In 1946 he released his two best known songs: "Pincus the Peddler" which drew from his personal experience in the trade, and the notorious "Shaving Cream". "Pincus the Peddler" became Bell's signature tune, despite the title character's disreputable violent tendencies, and it concludes with his deportation to Petrograd (the older name for Leningrad, known today as Saint Petersburg, Russia). "Shaving Cream" uses a technique in which each verse suggests a rhyme with an obscene word, but replaces the word with the title, which is alliterative with the obscene word. The same concept was used in "Sweet Violets" and many other songs that he recorded.
Other songs written by Bell include "Without Pants", "My Grandfather Had a Long One", "The Girl From Chicago", "The Ballad of Ikey and Mikey", "My Condominium", "I'm Gonna Give My Girl a Goose for Thanksgiving", "There Ain't No Santa Claus", and "Everybody Wants My Fanny".
He continued recording and releasing records into the 1980s, but he remained little-known beyond New York City until the 1970s when "Shaving Cream" was played regularly on the Dr. Demento radio program, leading to its re-issue as a single in 1975 on the Vanguard Records label, along with a similarly titled album. Around this time, Bell was still writing new songs about current topics such as disco music and the Watergate scandal.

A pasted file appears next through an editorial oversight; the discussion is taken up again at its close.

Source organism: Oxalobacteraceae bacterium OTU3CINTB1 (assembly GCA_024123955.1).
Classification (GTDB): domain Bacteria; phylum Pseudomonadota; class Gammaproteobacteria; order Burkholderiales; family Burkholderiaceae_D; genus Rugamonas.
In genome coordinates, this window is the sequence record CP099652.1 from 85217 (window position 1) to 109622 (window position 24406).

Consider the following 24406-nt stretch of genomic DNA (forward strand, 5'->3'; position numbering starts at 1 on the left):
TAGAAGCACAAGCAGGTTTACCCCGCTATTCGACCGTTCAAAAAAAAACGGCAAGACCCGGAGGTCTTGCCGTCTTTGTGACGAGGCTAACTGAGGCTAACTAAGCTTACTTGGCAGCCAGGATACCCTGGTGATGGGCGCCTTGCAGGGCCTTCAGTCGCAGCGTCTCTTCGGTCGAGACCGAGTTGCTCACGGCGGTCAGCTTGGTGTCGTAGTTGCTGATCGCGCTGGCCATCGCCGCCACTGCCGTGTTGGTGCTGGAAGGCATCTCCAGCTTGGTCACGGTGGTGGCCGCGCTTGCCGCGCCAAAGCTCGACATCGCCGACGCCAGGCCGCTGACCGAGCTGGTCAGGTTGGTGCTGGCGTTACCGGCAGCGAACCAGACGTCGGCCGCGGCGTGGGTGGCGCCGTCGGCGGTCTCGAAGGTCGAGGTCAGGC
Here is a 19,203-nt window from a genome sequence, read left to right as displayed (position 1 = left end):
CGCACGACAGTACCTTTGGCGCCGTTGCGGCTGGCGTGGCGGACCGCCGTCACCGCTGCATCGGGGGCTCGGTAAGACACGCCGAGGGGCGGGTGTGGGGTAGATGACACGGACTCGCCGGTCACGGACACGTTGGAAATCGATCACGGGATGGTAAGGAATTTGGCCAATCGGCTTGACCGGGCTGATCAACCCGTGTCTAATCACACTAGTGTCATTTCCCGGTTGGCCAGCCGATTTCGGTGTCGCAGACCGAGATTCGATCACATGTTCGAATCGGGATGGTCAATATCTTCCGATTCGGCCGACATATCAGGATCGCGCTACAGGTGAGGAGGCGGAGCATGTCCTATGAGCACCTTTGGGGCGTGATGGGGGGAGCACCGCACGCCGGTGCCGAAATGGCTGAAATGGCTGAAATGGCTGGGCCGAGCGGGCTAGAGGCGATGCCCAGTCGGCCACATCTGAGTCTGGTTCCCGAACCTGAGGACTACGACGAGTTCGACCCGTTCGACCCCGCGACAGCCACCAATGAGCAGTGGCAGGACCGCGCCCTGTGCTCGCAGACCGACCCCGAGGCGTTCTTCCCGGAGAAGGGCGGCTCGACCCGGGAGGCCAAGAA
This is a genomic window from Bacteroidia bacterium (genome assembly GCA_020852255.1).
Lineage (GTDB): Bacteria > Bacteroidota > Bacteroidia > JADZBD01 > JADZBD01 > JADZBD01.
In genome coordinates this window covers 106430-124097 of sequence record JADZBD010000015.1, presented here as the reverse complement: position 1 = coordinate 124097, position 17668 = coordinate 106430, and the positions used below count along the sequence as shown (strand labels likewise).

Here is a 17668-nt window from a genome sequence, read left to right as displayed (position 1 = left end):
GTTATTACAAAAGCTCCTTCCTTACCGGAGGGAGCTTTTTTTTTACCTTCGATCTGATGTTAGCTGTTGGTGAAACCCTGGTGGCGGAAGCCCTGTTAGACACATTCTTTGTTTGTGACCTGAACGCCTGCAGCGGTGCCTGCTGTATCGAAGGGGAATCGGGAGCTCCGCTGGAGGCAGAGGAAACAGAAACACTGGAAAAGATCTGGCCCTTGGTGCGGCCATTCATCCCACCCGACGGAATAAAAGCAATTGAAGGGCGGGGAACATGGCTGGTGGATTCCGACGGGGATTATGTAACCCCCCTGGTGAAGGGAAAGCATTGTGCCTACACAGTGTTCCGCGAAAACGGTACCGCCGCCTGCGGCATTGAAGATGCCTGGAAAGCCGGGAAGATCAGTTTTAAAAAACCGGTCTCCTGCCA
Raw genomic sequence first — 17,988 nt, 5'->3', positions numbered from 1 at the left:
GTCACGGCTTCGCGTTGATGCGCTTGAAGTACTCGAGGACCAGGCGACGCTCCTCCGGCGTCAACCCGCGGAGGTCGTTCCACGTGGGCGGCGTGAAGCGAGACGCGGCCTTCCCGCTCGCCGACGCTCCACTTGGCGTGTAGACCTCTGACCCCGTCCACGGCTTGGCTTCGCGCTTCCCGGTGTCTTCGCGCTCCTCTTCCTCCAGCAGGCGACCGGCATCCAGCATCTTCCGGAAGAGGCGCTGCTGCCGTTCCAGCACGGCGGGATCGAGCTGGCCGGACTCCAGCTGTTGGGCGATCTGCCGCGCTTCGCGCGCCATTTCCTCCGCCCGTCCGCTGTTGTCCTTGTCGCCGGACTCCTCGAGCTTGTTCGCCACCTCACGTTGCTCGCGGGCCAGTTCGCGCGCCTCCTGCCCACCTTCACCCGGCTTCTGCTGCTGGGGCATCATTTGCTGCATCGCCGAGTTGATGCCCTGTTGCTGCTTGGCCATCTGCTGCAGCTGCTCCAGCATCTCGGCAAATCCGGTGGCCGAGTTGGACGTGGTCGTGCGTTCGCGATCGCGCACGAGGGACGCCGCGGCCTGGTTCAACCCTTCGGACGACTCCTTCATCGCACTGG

Bell continued self-releasing vinyl albums into the 1980s, and they often resemble 1950s releases, featuring somewhat plain covers with the same graphics (an array of laughing heads) re-used for decades, or with no art except a plain cover with hole to view the label. He continued to issue 10-inch albums long after that format was considered obsolete. Some albums have new spoken jokes edited into breaks in older songs as "asides", a technique Bell had been using since the 1950s, and some songs contain comic interruptions made over several decades.
- Kosher Comedy (Kosher Comedy Records, 1956)
- Kosher Comedy (Zion Records 126, 1956, not the same album as above)